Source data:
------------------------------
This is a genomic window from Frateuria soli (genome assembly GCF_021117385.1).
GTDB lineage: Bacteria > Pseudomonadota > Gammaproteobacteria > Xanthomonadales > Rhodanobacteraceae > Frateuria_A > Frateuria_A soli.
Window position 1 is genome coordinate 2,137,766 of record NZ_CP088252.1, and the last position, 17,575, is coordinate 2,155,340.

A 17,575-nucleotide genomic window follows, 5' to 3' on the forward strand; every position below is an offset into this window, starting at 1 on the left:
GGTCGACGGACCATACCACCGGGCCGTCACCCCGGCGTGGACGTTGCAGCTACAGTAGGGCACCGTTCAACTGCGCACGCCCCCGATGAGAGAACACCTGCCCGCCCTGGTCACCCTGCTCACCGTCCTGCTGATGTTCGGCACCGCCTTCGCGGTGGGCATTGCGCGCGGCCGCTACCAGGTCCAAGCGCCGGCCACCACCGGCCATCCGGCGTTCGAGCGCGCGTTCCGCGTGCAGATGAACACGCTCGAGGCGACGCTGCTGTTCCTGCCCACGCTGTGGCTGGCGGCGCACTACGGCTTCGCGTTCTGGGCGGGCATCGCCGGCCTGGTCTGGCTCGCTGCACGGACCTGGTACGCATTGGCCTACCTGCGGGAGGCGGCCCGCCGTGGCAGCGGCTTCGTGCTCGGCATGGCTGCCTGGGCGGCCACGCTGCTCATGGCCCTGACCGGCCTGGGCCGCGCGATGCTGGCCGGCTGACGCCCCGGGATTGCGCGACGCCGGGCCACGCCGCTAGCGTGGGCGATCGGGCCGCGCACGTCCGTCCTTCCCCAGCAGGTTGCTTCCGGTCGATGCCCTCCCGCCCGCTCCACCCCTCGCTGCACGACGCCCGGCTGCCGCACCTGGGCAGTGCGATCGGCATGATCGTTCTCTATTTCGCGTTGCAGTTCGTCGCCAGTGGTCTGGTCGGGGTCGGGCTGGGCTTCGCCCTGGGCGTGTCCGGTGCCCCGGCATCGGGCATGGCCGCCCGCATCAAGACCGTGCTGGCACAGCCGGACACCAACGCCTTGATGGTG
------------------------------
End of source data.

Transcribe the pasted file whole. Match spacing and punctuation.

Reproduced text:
This is a genomic window from Frateuria soli (genome assembly GCF_021117385.1).
GTDB lineage: Bacteria > Pseudomonadota > Gammaproteobacteria > Xanthomonadales > Rhodanobacteraceae > Frateuria_A > Frateuria_A soli.
Window position 1 is genome coordinate 2,137,766 of record NZ_CP088252.1, and the last position, 17,575, is coordinate 2,155,340.

A 17,575-nucleotide genomic window follows, 5' to 3' on the forward strand; every position below is an offset into this window, starting at 1 on the left:
GGTCGACGGACCATACCACCGGGCCGTCACCCCGGCGTGGACGTTGCAGCTACAGTAGGGCACCGTTCAACTGCGCACGCCCCCGATGAGAGAACACCTGCCCGCCCTGGTCACCCTGCTCACCGTCCTGCTGATGTTCGGCACCGCCTTCGCGGTGGGCATTGCGCGCGGCCGCTACCAGGTCCAAGCGCCGGCCACCACCGGCCATCCGGCGTTCGAGCGCGCGTTCCGCGTGCAGATGAACACGCTCGAGGCGACGCTGCTGTTCCTGCCCACGCTGTGGCTGGCGGCGCACTACGGCTTCGCGTTCTGGGCGGGCATCGCCGGCCTGGTCTGGCTCGCTGCACGGACCTGGTACGCATTGGCCTACCTGCGGGAGGCGGCCCGCCGTGGCAGCGGCTTCGTGCTCGGCATGGCTGCCTGGGCGGCCACGCTGCTCATGGCCCTGACCGGCCTGGGCCGCGCGATGCTGGCCGGCTGACGCCCCGGGATTGCGCGACGCCGGGCCACGCCGCTAGCGTGGGCGATCGGGCCGCGCACGTCCGTCCTTCCCCAGCAGGTTGCTTCCGGTCGATGCCCTCCCGCCCGCTCCACCCCTCGCTGCACGACGCCCGGCTGCCGCACCTGGGCAGTGCGATCGGCATGATCGTTCTCTATTTCGCGTTGCAGTTCGTCGCCAGTGGTCTGGTCGGGGTCGGGCTGGGCTTCGCCCTGGGCGTGTCCGGTGCCCCGGCATCGGGCATGGCCGCCCGCATCAAGACCGTGCTGGCACAGCCGGACACCAACGCCTTGATGGTG